The Florida Gators men’s basketball program has enjoyed an enormous amount of success on the court since 1994, when the Gators made their first Final Four.
That first appearance under Lon Kruger was followed up by an underachieving team failing to get out of the first round as a No. 10 seed in 1995, but the Gators would make four more Final Fours under Billy Donovan, and win two national titles consecutively. Florida has made eight Elite Eights in the last 23 NCAA Tournaments, seven in the last 16, and five in the last seven.
The Gators have dethroned blue-bloods and stepped over Cinderellas over that span. They have occasionally taken the upper hand in their rivalry against Kentucky — the richest team in college basketball today — and thoroughly drubbed UCLA, the most successful team in college basketball ever. They beat Duke and North Carolina in the same NCAA Tournament. And they ended the seasons of teams like Milwaukee, George Mason, pre-Brad Stevens Butler, Norfolk State, Florida Gulf Coast, and Dayton, building a reputation for smashing slippers.
Florida has hit buzzer-beaters in March, too, getting a layup from Dan Cross to beat James Madison in 1994 and a leaner from Mike Miller to top pre-everything Butler in 2000, and has hit big shots in big games — Corey Brewer’s unbelievable shot to help beat Georgetown in 2006 comes to mind, as do any number of Lee Humphrey threes, or any shot Scottie Wilbekin made in Memphis in 2014 — many times before.
But nothing has ever been like what we saw on Friday night.
Nothing has been the Madison Square Miracle.
Some of the reasons for that are simpler than you might think. Chiozza’s shot was like Miller’s, in that he rescued Florida from defeat, rather than overtime — which Cross’s shot did. There’s a massive difference between a game-winning shot and a game-tying one, something we can see demonstrated beautifully in last night’s action: Zak Showalter hit a shot every bit as great as Chiozza’s with seconds left in the second half, but it only tied and extended the game, while Chiozza’s ended it.
But Miller’s shot was not the last one of the last game of the day, and was not the exclamation point on a game nearly as fantastic. Florida and Butler went to overtime in that game tied at 60. The Gators shot just over 40 percent from the field that day; the Bulldogs were barely over 36 percent. Miller’s shot? It lifted him to 6-for-17 from the field, and he still had just 16 points.
That game also happened in the middle of the afternoon — and it’s only something I recall well because, though I was a fifth-grader then, I had the afternoon off from school for one reason or another, and saw it live. (My mom decidedly would not have pulled me out of school to watch the Gators.)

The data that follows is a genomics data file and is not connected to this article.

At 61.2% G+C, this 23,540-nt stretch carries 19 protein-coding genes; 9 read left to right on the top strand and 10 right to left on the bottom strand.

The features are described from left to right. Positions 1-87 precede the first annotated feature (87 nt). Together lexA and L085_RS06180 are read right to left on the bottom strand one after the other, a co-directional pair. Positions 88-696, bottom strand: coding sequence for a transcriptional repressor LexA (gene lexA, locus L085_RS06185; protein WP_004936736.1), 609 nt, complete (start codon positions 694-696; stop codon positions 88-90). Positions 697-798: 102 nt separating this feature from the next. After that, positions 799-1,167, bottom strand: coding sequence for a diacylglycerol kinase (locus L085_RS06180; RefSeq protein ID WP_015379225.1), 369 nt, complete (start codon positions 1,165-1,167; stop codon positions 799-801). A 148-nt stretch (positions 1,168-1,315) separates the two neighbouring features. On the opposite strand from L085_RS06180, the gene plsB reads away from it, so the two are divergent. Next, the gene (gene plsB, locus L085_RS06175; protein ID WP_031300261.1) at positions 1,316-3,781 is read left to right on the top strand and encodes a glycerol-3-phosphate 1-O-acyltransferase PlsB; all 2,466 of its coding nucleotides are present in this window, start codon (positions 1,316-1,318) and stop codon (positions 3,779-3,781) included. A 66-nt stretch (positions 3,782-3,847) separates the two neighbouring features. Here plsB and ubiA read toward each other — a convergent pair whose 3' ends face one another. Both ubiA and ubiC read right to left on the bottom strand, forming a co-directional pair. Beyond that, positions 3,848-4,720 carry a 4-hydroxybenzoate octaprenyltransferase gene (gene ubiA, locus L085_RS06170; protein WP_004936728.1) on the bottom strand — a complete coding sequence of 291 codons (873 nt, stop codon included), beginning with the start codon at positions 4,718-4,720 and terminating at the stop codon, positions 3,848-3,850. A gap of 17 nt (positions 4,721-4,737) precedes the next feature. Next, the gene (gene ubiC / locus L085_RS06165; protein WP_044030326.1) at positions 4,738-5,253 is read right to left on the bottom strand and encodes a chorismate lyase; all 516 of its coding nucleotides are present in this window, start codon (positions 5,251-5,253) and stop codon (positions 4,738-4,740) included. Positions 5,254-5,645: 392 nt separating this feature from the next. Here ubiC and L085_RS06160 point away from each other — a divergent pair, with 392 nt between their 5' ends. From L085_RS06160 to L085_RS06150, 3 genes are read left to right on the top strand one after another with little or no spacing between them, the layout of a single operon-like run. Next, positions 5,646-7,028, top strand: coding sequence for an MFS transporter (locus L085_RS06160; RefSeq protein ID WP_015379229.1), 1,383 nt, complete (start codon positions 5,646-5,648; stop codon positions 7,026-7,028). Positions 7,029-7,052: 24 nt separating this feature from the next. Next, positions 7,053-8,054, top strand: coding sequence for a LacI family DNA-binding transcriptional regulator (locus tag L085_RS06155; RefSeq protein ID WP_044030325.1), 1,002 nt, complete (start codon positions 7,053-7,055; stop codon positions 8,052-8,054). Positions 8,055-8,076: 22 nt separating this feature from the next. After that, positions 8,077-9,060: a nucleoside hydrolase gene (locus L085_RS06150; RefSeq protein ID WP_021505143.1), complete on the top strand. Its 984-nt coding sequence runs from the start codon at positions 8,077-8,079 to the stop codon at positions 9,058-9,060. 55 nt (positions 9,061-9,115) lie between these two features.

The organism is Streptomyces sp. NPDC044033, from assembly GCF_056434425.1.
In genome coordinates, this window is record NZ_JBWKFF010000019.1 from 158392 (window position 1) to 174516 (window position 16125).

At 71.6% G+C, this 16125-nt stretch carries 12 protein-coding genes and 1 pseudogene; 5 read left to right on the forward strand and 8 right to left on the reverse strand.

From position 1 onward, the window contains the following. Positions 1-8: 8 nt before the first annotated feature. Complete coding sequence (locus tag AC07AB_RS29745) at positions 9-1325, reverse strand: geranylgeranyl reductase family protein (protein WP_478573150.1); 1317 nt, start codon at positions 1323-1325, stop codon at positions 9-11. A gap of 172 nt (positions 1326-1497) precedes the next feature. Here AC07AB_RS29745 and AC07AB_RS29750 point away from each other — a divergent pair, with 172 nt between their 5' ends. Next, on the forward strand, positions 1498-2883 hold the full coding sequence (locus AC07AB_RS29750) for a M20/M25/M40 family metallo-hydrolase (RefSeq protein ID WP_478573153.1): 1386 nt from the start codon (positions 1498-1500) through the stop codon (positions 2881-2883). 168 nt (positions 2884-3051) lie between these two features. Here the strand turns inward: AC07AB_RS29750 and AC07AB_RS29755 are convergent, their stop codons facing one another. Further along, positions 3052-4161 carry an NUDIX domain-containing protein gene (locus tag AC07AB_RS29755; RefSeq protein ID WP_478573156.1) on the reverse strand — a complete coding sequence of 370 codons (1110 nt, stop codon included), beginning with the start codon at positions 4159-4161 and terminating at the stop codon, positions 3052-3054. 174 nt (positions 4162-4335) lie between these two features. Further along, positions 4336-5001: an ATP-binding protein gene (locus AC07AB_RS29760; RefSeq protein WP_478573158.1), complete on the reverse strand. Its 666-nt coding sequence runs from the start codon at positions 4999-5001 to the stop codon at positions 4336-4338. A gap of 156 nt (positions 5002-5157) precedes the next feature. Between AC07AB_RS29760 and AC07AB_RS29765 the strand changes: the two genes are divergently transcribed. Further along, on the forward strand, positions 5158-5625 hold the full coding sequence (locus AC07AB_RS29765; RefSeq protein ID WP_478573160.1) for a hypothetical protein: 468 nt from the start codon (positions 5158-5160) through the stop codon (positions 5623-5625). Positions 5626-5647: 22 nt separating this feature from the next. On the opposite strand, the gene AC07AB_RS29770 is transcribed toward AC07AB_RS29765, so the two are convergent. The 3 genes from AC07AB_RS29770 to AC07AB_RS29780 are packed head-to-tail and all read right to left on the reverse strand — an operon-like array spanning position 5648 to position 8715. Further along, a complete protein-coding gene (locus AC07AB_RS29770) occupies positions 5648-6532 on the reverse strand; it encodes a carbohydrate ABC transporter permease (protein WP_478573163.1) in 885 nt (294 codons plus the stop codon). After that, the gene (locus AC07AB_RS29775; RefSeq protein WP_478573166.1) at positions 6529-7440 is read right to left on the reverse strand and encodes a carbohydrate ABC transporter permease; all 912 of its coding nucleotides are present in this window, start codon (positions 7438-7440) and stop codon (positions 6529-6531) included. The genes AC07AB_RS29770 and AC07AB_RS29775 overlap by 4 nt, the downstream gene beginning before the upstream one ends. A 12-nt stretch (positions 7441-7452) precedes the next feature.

And it can be easy to forget that in 2000, the options for seeing that shot again would have been largely limited to watching the postgame show, or studio shows, or ESPN. YouTube was almost five years away; Twitter was just more than six. You could have maybe watched it online, somewhere, but I’m not sure where — and you might have spent a minute loading it.
Today, with nearly every phone smart and nearly every home wired for Internet access, it beggars belief to think that the majority of Florida fans in the United States did not see Chiozza’s shot live and/or in some form within five minutes of it happening.
Seminal, epochal, relevant: These are words we use in place of popular and memorable and well-known, because those words are not dressed up, and don’t have the same weight. But an experience being shared by more people makes that experience feel bigger, whether or not it is, and Chiozza’s shot was lightning that arced out to millions of souls, all shocked by the strike.
The best argument against this Madison Square Miracle being the biggest shot in Florida’s history — one that Gators great Adrian Moss, who knows something about that history, has made — is that it came in a Sweet Sixteen game, and Florida’s history has made making the Elite Eight an almost uncannily common occurrence. If it doesn’t earn a championship, or even a Final Four trip, the argument could unspool, why would it be any better than a shot that won a title, or got the Gators in position to win one?
Except: It’s hard to point to any single shot from those 2006 and 2007 runs that qualifies as such, with Brewer’s magical fallaway being the only candidate from those years, and it’s hard for me to say that Miller hitting a shot in overtime in a No. 5 vs. No. 12 game was truly more proximate or important to Florida making the 2000 NCAA Tournament final than any or many less memorable shots.
And: Chiozza hit this shot to beat a nearly indomitable team after midnight and at Madison Square Garden. Setting a cooler stage for a shot in basketball would be difficult.
So I’m standing by what I tweeted last night, in the heat of the moment: There has never been a bigger, better play in the history of Florida basketball than the one Chris Chiozza made to beat Wisconsin.
But I’ll also say this: I hope it gets topped someday.